Toronto FC’s Gregory van der Wiel is a sartorialist, man-about-town, and the latest to join the ranks of athlete-entrepreneur elites


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New to the city, the soccer player has wasted no time in getting familiar with the local landscape – and business opportunities to explore. 

Interview by Noah Goad; photography by Kourosh Keshiri; styling by Joanne Jin; hair and makeup by Kennie Medard

If life is a highway, most athletes tend to stay on a straight path, hardly veering off course in search of new adventures. Slowly, that has started to change as the role of the sportsperson has evolved to become a multi-hyphenate of titles that include entrepreneur, artist, philanthropist, and more. Take a look at the Los Angeles Lakers’ newest star, LeBron James, who, off the court, has built LeBron Inc. into a prolific business, developing partnerships with Beats Electronics, rapper Jay Z, and American investor Warren Buffett, and most recently announced the opening of his I Promise school for at-risk youth in Akron, Ohio.

The next wave of entrepreneurial athletes are flooding in, and one of its most promising members is Toronto FC’s new defender, Gregory van der Wiel. Hailing from the Netherlands, he recently made the move to Toronto back in February of 2018 to play soccer in North America, and hasn’t wasted a minute in familiarizing himself with the local landscape. While undoubtedly talented on the field, it’s van der Wiel’s interests outside of the arena that set him apart from his teammates. For the 30-year-old soccer player, cultivating a strong personal brand (which includes a newly-launched website and curated social media presence that has amassed over 878,000 followers on Instagram alone) has all been a strategic part of a larger picture meant to catalyze the growth of his business ventures and investments. Part of an entrepreneurial generation keenly aware of the power that these social platforms afford, the soccer player has been busy curating a brand that takes a holistic approach in showcasing his many interests: sports, business, technology, fashion, music, and more.

Suit ($1,295) and shirt ($250) by Paul Smith, available at Holt Renfrew; sunglasses ($150) by SEE Eyewear

On a particularly balmy summer day, van der Wiel strides into Toronto’s Soho House with his business partner, Funs Jacobs, and family in tow. Sitting down to chat, he shows no signs of the typical hallmarks that often ravage the faces of new parents, calmy nestling himself into a corner booth looking cool, rested, and collected.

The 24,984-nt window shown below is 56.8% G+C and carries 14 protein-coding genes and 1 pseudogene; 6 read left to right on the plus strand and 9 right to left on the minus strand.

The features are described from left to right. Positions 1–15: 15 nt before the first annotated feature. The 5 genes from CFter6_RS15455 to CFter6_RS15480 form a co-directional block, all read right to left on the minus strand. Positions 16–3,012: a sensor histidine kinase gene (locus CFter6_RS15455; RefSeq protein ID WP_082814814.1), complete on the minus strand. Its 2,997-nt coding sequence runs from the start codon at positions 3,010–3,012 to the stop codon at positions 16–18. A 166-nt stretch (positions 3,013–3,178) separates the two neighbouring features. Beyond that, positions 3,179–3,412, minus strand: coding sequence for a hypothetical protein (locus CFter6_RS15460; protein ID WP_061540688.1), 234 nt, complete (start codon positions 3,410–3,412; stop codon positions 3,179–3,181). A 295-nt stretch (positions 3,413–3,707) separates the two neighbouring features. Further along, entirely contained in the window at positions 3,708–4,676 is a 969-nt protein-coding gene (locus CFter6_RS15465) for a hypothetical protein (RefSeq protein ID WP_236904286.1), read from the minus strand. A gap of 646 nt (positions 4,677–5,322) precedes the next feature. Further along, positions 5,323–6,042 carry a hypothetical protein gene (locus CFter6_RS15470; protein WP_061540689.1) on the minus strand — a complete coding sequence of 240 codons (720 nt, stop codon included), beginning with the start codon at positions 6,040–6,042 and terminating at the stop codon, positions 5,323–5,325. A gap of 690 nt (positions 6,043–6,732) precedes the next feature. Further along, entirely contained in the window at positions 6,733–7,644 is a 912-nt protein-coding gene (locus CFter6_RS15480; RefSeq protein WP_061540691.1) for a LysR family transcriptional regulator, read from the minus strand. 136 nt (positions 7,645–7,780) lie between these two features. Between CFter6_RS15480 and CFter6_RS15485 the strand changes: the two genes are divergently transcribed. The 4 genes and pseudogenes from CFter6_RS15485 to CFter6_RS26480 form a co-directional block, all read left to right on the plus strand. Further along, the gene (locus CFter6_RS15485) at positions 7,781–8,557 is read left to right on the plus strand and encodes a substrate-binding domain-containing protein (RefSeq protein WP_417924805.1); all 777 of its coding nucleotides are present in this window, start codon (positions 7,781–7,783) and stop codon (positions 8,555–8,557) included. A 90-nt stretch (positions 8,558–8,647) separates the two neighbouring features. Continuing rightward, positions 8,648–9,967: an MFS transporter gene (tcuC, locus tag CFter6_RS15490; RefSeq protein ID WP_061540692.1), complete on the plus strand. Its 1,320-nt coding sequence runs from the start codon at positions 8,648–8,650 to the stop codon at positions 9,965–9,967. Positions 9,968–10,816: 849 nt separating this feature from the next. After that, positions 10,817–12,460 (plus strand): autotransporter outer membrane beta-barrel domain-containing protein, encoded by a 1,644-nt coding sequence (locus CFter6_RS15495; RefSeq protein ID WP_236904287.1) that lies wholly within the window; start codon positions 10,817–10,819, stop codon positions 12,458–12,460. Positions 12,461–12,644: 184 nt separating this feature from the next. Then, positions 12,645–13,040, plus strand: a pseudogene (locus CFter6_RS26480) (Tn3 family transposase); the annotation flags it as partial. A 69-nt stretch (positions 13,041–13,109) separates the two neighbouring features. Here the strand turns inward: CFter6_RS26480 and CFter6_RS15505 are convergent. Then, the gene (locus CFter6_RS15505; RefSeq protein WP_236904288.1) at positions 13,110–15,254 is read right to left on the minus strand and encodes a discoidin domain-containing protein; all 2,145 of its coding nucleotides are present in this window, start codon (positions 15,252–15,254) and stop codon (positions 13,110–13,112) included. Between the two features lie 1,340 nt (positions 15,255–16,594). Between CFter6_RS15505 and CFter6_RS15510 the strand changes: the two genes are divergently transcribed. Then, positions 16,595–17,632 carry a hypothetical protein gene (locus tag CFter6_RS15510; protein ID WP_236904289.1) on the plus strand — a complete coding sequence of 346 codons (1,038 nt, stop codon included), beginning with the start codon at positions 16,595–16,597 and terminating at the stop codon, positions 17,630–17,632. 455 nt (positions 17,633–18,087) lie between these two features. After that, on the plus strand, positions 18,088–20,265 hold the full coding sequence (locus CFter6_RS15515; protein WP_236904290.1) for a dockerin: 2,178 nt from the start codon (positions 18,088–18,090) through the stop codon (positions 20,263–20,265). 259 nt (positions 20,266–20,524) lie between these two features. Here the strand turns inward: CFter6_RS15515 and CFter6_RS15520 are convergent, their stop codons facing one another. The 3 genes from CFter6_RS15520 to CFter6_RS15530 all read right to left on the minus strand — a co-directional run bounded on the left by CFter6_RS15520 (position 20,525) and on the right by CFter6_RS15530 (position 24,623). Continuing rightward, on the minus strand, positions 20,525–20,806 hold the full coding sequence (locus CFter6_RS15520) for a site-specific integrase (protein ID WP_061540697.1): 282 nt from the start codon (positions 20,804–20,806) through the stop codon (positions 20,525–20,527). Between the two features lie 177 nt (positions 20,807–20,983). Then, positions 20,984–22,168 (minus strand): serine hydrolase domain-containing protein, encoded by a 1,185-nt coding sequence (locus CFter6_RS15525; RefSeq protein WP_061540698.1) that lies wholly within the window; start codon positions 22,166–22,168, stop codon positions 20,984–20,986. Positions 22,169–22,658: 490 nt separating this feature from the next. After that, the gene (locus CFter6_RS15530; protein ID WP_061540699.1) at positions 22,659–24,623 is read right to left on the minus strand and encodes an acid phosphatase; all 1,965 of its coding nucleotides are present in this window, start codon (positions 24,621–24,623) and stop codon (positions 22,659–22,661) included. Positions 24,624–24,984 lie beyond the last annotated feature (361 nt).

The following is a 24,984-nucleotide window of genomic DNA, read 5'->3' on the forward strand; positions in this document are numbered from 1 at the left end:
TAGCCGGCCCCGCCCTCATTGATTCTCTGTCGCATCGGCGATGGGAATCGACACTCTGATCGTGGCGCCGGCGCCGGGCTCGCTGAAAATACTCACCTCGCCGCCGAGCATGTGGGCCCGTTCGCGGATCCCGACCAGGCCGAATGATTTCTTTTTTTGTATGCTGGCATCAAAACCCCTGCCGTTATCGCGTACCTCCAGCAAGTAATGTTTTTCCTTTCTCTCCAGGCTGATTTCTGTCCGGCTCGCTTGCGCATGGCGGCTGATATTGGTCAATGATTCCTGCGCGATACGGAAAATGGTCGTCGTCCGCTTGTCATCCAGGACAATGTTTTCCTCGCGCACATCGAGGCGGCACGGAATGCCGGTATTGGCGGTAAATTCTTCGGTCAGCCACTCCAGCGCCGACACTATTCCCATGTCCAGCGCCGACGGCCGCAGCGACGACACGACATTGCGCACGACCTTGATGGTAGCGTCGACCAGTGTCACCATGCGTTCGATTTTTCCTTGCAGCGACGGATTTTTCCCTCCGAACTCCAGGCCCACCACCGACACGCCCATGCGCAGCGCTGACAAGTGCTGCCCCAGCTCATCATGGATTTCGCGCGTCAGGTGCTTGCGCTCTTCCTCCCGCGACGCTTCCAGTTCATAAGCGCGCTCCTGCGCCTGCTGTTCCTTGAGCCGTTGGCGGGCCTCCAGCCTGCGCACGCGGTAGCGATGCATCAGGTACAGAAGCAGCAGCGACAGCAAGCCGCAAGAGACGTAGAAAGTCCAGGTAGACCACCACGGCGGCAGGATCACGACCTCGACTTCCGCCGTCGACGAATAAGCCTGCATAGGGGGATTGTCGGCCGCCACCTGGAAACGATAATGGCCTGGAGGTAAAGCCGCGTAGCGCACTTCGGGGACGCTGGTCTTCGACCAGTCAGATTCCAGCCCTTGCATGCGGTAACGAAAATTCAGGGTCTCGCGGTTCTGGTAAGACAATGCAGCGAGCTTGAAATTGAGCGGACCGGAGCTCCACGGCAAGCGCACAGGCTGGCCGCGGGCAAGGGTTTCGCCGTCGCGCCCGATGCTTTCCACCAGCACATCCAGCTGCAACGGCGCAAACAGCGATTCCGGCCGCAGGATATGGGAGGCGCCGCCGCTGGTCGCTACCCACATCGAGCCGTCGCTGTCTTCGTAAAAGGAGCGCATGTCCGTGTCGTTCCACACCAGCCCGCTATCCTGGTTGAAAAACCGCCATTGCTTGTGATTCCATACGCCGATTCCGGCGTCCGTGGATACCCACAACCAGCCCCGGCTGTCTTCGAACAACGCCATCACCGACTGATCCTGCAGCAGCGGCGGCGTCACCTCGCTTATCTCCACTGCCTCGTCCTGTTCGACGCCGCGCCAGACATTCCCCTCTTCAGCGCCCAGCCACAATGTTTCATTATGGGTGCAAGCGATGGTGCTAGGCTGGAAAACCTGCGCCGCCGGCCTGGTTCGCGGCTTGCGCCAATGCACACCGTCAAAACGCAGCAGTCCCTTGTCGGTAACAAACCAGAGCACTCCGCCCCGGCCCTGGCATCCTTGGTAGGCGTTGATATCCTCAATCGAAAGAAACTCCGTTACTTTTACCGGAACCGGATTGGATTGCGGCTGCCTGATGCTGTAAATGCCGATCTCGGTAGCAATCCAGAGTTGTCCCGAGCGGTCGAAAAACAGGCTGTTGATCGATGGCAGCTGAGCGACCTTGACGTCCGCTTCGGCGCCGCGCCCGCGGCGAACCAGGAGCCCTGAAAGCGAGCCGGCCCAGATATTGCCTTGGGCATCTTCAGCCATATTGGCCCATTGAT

“Nowadays, building a brand is more important than ever,” he says. “Most of the athletes or soccer players in Europe don’t express themselves properly. There are so many restrictions there, and I was done with that.” He continues, “I just want to show people the person that I am, and share the interests that I have in business and tech.”

Jacket ($600), pants ($300), shirt ($200), and belt ($120) by Tiger of Sweden; bracelet ($80) and ring ($85) by Vitaly; Luminor Due 3 Days Automatic Titanio 45mm ($14,200) by Panerai.

That passion for pursuing opportunities off the field eventually led to the formation of Block Party, a platform that serves to connect and inspire like-minded individuals and companies via investment and network support. With co-founder Jacobs, the duo aims to unearth rare gems that set the bar high and have the potential to move industries forward. Of the ventures on their roster, the most promising – or at least, most exciting – opportunity lies in Hardt, a Hyperloop development company based out of the Netherlands that aims to tackle major socio-economic and environmental issues and completely transform the way people travel and conduct business.

“The most important thing is that we look for people. We believe in great people,” says Jacobs. “If we find [someone] with the right attitude, we’ll look at ways to work something out. If it’s early [in development], we’ll help until there’s a company that we can invest in. We want to help companies in their early stages, the ones that have a dream or an idea, but don’t know how to pursue them.”

Jacket ($595), pants ($300), and sweater ($595) by Michael Kors; Navitimer 01 43mm ($4,560) by Breitling. PUBLIC Bicycle available for use at Kimpton Saint George.

As he settles into a new team (and city), van der Wiel’s arrival comes at an opportune time. Fresh off a championship win, Toronto FC is at one of its strongest moments in the team’s history, and Toronto’s tech and entrepreneurial industries continue to thrive at a lightning pace. As far as he’s concerned, van der Wiel is not only an athlete, but also a father and businessman that wants to make his mark and help others on their way to the top. His advice?

“Talk with people who really know their industry; the more, the better. If you really want to be involved, there are enough people out there who would like to help. Us, included.”

Coat ($1,380) by Coach 1941; shirt ($200) by Tiger of Sweden; pants ($1,280) by Valentino, available at Holt Renfrew


Photographed on location at Toronto’s Kimpton Saint George.

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